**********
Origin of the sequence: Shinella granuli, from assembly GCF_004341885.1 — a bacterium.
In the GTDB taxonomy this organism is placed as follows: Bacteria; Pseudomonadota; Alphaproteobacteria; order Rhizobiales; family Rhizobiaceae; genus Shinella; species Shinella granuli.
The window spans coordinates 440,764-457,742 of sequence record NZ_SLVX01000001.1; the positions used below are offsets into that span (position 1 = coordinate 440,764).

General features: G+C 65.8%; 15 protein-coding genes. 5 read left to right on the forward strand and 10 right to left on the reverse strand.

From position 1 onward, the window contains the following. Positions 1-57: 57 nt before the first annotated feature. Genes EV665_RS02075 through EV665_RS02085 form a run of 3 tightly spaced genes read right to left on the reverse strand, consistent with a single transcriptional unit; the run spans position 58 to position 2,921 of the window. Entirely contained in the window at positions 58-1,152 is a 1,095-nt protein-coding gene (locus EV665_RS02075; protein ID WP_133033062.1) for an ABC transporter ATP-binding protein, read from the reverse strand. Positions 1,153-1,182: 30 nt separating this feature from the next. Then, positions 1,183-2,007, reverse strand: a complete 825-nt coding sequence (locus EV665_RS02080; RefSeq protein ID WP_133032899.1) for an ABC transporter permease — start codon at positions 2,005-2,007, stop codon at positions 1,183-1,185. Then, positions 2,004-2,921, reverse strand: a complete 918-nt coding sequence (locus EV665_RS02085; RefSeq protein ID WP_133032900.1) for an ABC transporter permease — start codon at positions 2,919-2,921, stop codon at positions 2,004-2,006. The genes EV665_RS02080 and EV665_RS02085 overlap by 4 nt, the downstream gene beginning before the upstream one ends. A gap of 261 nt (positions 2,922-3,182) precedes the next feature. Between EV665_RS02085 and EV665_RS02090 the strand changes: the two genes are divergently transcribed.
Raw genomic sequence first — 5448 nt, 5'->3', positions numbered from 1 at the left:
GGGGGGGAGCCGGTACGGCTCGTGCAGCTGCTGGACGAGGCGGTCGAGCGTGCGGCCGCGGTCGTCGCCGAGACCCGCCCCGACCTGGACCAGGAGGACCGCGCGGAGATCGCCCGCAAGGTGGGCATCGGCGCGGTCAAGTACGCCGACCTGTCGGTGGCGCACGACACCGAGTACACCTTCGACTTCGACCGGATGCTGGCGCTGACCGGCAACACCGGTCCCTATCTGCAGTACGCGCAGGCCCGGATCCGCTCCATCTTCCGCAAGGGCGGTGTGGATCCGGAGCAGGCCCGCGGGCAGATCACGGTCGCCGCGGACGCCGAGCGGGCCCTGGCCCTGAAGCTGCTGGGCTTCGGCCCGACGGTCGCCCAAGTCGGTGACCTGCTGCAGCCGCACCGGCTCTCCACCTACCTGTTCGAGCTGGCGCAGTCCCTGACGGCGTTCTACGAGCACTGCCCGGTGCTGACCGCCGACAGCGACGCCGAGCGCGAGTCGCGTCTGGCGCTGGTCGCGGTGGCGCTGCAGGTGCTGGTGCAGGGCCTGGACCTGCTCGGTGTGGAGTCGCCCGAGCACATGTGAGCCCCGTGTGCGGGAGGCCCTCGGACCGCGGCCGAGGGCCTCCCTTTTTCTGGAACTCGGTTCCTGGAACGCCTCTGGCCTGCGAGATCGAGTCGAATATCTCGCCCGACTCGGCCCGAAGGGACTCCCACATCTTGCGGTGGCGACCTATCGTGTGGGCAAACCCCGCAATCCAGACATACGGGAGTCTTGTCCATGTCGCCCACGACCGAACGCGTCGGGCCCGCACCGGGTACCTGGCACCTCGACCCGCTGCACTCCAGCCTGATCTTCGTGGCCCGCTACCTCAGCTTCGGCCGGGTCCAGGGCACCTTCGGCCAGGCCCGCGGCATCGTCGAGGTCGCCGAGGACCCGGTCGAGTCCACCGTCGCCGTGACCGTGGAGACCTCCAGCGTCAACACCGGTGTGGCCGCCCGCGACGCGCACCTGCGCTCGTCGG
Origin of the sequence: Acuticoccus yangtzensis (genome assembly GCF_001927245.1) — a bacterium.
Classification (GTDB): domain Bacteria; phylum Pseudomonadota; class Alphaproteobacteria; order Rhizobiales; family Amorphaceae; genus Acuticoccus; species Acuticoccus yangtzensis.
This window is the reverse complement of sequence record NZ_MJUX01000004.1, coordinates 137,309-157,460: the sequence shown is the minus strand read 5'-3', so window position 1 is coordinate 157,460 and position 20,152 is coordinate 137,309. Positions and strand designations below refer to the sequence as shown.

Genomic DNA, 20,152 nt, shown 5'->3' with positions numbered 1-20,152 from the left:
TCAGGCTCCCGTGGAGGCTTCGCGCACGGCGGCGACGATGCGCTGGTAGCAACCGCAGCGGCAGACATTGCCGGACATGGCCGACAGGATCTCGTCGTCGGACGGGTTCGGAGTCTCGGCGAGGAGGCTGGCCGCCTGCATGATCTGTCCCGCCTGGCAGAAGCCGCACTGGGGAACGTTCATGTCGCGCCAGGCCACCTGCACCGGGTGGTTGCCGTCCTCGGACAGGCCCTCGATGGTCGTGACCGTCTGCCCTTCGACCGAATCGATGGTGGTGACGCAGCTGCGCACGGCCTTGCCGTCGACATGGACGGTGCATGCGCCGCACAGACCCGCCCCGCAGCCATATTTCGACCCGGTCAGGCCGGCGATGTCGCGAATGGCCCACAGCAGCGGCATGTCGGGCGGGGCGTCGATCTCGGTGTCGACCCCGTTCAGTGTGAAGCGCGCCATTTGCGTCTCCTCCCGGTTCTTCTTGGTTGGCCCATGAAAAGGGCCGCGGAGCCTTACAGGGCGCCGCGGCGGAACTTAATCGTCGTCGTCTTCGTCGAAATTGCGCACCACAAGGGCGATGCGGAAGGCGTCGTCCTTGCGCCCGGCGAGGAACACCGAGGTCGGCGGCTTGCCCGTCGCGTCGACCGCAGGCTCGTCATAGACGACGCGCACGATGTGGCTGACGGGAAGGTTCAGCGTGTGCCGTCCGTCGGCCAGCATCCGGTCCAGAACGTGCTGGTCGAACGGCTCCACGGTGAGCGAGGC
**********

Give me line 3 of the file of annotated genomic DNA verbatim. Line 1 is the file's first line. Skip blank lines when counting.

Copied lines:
The window spans coordinates 440,764-457,742 of sequence record NZ_SLVX01000001.1; the positions used below are offsets into that span (position 1 = coordinate 440,764).